As the team planned out, there was so much focus on the main characters and the journey they were on. "It wasn't like how can we keep the story from damaging what we're doing, but how can we make the story more powerful?" said Jensen.
"Another part of it was how long we could be doing this," said Venditti. "We knew we were coming here, so we were able to plan it all accordingly. ... Now, it's just a matter of how we execute it and hopefully we execute it well."
"With the Five Years Later issues, you could read them before 'Godhead' or after, and you'll see how we made the Five Years Later issues [tie-in] to what we're doing with 'Godhead,'" said Venditti.
Parts Five and Six are "Red Lanterns" and "Sinestro," respectively.
In "Red Lanterns," the Red Lanterns are in charge of Earth. "And Earth is a planet of interest for the New Gods. All of it developed very organically," said Venditti. "The Wheel puts them in conflict with Simon Baz and Guy Gardner."
According to Venditti, Guy Gardner is in a very dark place, and it's going to be a very interesting place for him to explore throughout "Godhead."
As for "Sinestro," Venditti said that at the end of "Green Lantern" #35, Green Lantern headquarters are no longer safe. "Hal will go to where the New Gods would never look for him, and that means going to get help from Sinestro," said Venditti. "Sinestro is trying to reestablish a place not only for the SInestro Corps, but also Korugarians who are still alive. ... It's an adversarial conflict, but also one that's rooted in friendship." That relationship between Hal and Sinestro will come into play in a big way to help them bring out the best in each other, despite being adversaries.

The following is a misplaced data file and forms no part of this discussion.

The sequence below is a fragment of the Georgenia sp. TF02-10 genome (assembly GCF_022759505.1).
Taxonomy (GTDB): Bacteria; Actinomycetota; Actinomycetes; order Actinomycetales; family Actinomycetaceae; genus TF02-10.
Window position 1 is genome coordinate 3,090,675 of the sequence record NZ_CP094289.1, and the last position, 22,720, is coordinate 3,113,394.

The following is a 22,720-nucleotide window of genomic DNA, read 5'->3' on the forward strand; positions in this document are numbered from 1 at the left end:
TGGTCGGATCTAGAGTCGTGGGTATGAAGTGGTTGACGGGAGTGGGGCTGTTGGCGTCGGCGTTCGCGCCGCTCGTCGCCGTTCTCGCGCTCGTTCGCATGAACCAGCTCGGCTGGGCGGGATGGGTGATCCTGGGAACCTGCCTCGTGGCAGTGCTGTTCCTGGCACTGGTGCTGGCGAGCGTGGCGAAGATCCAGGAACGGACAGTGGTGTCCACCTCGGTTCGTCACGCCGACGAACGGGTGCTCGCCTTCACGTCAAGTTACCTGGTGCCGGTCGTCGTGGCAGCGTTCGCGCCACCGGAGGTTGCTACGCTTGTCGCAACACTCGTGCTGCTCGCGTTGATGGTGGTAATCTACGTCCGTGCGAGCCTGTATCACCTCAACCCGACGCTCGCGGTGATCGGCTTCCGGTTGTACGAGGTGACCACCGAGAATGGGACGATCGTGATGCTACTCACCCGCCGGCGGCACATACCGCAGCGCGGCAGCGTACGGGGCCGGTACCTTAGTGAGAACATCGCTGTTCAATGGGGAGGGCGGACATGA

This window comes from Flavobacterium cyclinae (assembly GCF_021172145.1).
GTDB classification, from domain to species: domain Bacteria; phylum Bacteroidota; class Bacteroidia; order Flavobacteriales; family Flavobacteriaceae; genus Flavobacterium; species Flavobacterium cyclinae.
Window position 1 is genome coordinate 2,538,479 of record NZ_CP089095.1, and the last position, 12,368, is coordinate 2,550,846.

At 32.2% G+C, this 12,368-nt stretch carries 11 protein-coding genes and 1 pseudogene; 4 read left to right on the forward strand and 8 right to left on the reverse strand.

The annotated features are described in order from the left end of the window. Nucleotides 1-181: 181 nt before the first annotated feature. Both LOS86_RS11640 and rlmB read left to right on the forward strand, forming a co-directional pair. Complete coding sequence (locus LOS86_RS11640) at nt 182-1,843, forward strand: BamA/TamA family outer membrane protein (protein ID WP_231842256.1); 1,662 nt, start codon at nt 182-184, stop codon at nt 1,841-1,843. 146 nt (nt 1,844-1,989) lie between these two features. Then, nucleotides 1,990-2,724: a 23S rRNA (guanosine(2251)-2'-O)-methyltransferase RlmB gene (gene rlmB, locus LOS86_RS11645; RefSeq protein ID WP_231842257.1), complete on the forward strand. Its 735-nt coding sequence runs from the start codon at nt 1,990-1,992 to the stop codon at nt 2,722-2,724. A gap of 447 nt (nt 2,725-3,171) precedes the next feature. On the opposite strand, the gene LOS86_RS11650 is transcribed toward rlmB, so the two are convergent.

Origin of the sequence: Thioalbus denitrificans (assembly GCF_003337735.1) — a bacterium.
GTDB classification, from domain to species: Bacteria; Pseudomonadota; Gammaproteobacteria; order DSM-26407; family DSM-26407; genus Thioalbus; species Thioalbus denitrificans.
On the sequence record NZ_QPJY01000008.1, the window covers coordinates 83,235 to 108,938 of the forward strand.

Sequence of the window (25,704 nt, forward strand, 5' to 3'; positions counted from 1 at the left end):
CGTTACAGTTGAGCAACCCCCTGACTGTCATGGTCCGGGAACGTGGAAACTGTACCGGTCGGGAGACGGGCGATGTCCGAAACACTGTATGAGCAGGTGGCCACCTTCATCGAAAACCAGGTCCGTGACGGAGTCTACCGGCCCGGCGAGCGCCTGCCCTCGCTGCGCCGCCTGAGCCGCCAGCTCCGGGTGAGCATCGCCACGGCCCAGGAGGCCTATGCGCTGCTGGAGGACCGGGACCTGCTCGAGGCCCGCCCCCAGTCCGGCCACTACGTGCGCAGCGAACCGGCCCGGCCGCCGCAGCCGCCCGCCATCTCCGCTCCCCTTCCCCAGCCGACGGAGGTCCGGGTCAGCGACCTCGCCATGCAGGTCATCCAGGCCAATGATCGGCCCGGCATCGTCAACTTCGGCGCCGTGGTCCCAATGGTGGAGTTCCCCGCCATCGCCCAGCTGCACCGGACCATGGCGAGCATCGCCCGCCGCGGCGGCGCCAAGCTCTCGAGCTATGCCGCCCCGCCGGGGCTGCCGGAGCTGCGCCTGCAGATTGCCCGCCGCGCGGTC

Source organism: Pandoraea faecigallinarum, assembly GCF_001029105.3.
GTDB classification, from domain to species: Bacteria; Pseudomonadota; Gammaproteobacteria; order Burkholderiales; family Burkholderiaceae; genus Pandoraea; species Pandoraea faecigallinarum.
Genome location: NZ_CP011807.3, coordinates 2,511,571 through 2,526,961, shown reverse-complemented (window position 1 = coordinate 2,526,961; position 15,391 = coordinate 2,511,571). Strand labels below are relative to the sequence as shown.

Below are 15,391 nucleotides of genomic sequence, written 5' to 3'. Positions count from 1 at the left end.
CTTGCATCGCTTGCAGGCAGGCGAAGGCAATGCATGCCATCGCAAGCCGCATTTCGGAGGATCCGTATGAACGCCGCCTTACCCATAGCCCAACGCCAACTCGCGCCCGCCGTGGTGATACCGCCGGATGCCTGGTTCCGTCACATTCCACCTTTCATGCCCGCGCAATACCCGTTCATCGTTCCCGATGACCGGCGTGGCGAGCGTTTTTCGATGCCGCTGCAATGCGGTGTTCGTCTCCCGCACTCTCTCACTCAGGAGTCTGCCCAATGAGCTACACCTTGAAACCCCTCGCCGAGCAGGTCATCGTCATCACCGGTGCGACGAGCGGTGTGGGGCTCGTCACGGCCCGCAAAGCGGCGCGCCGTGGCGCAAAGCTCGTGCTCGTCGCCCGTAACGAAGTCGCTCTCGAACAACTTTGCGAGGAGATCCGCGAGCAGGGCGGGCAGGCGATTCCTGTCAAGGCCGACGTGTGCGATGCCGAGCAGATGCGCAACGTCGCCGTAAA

With that, the panel opened up for questions in its final minutes. Venditti said Saint Walker will be a "big part of the arc," and further said that the black and white rings are a part of the emotional spectrum, but are two endpoints. Jordan agreed saying that "in the cosmology of the Universe ... you need all seven to have either of those."
"If you're wondering where the Black Lanterns are in all of this, check in next month," said Jensen.
The issue of Mogo getting taken off the table came up, and Venditti said he didn't just think that the character was one of the best Green Lanterns, "but one of the best characters in comics."
According to Jordan, fragments of the Blue Lantern power battery still exist, and more will be revealed about it in the future.
The final word on the panel was exemplary of the creative team's run so far -- namely, "Anything is possible.